This morning (2006 December 30) 6PM local time in Iraq (8.30 IST or 11PM EST, 2006 December 29) the imminent execution of former Iraqi president Saddam Hussein was carried out. It is reported (all the news channels were busy covering this news) that, a few Iraqis witnessed the execution inside a building at an Iraqi compound known by the Americans as Camp Justice, a secure facility in the northern Baghdad suburb of Khadimiya. Perhaps for the first time in the history, this celebrated execution went deferred live on air, which is baffling. Some would say that, this video taping and subsequent release of the footage to the world over is necessitated by “seeing is believing” policy promulgated by some. It is ironic that this execution was chosen, perhaps deliberately on the first date of Muslim festival. Footage of him being led to the gallows was later shown on Iraqi state TV and subsequently by the likes of CNN, BBC etc.

I strongly believe that, Death penalty is no solution and certainly no choice as justice, under any circumstances. It becomes doubly brutal, when it comes to well advertised executions in public. It is an open murder in some way. Killing a human being is the greatest crime so does to seek revenge on another heinous crimes by taking their life, and that too in celebrated manner. This is as much a crime against humanity as the unquestionable crimes of a murderer. No one in the world disputes for the fact that Saddam Hussein is directly or indirectly responsible for many atrocities in Iraq and Iran. But we also know that Saddam Hussein is not the only kind of specimen who lived on this planet. How about the atrocities carried out on Nelson Mandela and the blacks in South Africa. Did Nelson Mandela killed any of those responsible? No! To me, Nelson Mandela showed the world how one can amicably resolve an issue without taking revenge. He made the world know, who the actual culprit is and that itself is the justice. The whole world knows that the invasion on Iraq was meant for something else. But then, that is a different story in itself.

This case is all the more worrying because, the judicial process was briskly setup by the American led coalition forces, which itself shamelessly committed a heinous crime by attacking a sovereign nation without provocation. The very truth that, the coalition force’s illegal invasion and eventual occupation resulted in the killing of a whopping 550000 (more than half a million!) human beings, didn’t help to open the conscience of the coalition leaders. Some reports even suggests that this number is far below than the actuals. (A study in The Lancet estimates 654,965 Iraqi deaths (with a range of 392,979 to 942,636) from March 2003 to July 2006, based on national surveys of mortality [1][2][3])It is sad indeed. United Nations! what the heck is that for? It is proven again and again that UN is not respected by the supreme powers, most notably by the United States. Less privileged folks in the Africa gets easily commanded by the UN, whereas the formers repeated pleading goes unattenuated through the rich countries ears. What a pity!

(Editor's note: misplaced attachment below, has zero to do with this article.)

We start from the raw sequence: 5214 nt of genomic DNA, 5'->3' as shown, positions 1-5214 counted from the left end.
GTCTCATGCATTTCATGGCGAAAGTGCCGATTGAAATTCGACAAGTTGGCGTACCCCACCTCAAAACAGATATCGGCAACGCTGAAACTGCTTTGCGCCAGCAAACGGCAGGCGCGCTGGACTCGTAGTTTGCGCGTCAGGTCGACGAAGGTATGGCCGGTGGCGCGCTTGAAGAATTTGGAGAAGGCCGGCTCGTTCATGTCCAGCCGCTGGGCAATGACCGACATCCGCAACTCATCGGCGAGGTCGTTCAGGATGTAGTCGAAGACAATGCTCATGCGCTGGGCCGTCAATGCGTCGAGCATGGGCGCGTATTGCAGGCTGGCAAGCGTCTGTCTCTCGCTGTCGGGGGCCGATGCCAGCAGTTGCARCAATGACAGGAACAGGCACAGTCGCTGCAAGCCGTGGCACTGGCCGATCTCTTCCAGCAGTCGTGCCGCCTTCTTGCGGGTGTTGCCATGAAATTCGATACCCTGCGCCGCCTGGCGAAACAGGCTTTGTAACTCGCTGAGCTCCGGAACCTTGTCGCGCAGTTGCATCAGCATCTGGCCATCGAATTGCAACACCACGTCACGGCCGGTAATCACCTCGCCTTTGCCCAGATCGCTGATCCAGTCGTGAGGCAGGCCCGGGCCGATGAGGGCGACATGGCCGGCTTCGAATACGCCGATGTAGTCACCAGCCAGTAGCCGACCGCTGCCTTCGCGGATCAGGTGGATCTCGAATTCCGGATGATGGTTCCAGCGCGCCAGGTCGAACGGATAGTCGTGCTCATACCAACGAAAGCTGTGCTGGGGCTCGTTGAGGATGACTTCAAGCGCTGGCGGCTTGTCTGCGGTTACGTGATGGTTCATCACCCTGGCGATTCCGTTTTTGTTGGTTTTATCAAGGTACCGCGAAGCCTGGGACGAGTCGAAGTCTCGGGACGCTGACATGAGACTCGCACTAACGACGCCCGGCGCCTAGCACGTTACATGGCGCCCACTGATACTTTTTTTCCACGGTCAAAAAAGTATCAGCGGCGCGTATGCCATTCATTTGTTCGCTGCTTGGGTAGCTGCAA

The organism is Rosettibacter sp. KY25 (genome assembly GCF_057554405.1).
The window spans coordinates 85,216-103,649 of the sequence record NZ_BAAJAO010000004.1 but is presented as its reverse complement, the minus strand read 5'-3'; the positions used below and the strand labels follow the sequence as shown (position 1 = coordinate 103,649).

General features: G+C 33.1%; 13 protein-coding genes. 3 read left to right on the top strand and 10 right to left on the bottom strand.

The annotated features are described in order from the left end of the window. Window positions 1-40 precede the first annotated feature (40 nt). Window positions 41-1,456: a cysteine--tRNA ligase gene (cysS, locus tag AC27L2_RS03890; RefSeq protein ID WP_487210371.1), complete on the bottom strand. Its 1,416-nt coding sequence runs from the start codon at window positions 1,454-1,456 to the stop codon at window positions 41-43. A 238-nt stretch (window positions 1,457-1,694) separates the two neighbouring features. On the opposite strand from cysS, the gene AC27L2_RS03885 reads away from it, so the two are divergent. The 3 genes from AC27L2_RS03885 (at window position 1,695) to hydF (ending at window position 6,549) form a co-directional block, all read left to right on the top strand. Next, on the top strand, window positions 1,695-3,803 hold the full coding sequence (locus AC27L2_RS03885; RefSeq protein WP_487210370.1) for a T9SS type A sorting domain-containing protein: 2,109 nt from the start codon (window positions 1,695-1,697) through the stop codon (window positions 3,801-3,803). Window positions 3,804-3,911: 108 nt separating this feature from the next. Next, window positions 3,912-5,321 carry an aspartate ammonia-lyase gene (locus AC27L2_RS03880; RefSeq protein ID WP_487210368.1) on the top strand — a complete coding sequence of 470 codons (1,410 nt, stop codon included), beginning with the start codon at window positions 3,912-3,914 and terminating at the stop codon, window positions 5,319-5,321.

Saddam Hussein without doubt has made thousands of people to suffer. Many of his actions where brutal and callous, but then the sufferings poured by the coalition forces are equally, if not more evil. End of the day, the one who suffers are the poor people, including women and children. For them, the complications of the diplomacy and the economics of oil are rocket science. Being at the last end of the economy chain, they have to pay the price in the form of their life.

We should learn a great deal from Nelson Mandela’s gesture. He has been the symbol of suffering, and a living legend. Apartheid was the worst thing which could happen to the black people in South Africa. When he came to power, he didn’t order the Apartheid white leader’s execution. That is the greatness of the man. He never let anger and enmity to come in the way of peace. That indeed should be the way. Enmity and blood for blood policy have no place in civilized society. We would love to see the supreme nations and its leaders to be little more sensible. If that happens, then the world would be a better place to live. On the other hand, if we continue to have the tit-for-tat policy, bloodshed will only continue. What is even more worrying is the fact that terrorists and fundamentalists may take this as an opportunity to carry out more attacks on civilians. Eventually yet sadly the innocent people around the globe suffers for no fault of theirs. Either way their calls are unheard by both parties.

“Mortality after the 2003 invasion of Iraq: a cross-sectional cluster sample survey”PDF. By Gilbert Burnham, Riyadh Lafta, Shannon Doocy, and Les Roberts. The Lancet, October 11, 2006
[3] “The Human Cost of the War in Iraq: A Mortality Study, 2002-2006”PDF. By Gilbert Burnham, Shannon Doocy, Elizabeth Dzeng, Riyadh Lafta, and Les Roberts. A supplement to the second Lancet study.